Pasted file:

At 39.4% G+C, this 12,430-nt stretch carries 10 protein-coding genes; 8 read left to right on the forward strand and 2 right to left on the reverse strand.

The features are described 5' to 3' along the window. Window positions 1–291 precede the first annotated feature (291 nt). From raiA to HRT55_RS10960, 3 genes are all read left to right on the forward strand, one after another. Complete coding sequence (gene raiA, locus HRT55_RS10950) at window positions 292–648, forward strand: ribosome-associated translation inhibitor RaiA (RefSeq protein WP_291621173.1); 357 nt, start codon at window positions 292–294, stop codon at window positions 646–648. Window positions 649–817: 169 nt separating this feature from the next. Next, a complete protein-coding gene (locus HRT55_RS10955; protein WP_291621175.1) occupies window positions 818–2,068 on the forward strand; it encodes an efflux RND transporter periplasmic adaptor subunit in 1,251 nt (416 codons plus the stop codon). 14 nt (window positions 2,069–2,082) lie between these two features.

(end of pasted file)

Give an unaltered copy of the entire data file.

At 39.4% G+C, this 12,430-nt stretch carries 10 protein-coding genes; 8 read left to right on the forward strand and 2 right to left on the reverse strand.

The features are described 5' to 3' along the window. Window positions 1–291 precede the first annotated feature (291 nt). From raiA to HRT55_RS10960, 3 genes are all read left to right on the forward strand, one after another. Complete coding sequence (gene raiA, locus HRT55_RS10950) at window positions 292–648, forward strand: ribosome-associated translation inhibitor RaiA (RefSeq protein WP_291621173.1); 357 nt, start codon at window positions 292–294, stop codon at window positions 646–648. Window positions 649–817: 169 nt separating this feature from the next. Next, a complete protein-coding gene (locus HRT55_RS10955; protein WP_291621175.1) occupies window positions 818–2,068 on the forward strand; it encodes an efflux RND transporter periplasmic adaptor subunit in 1,251 nt (416 codons plus the stop codon). 14 nt (window positions 2,069–2,082) lie between these two features.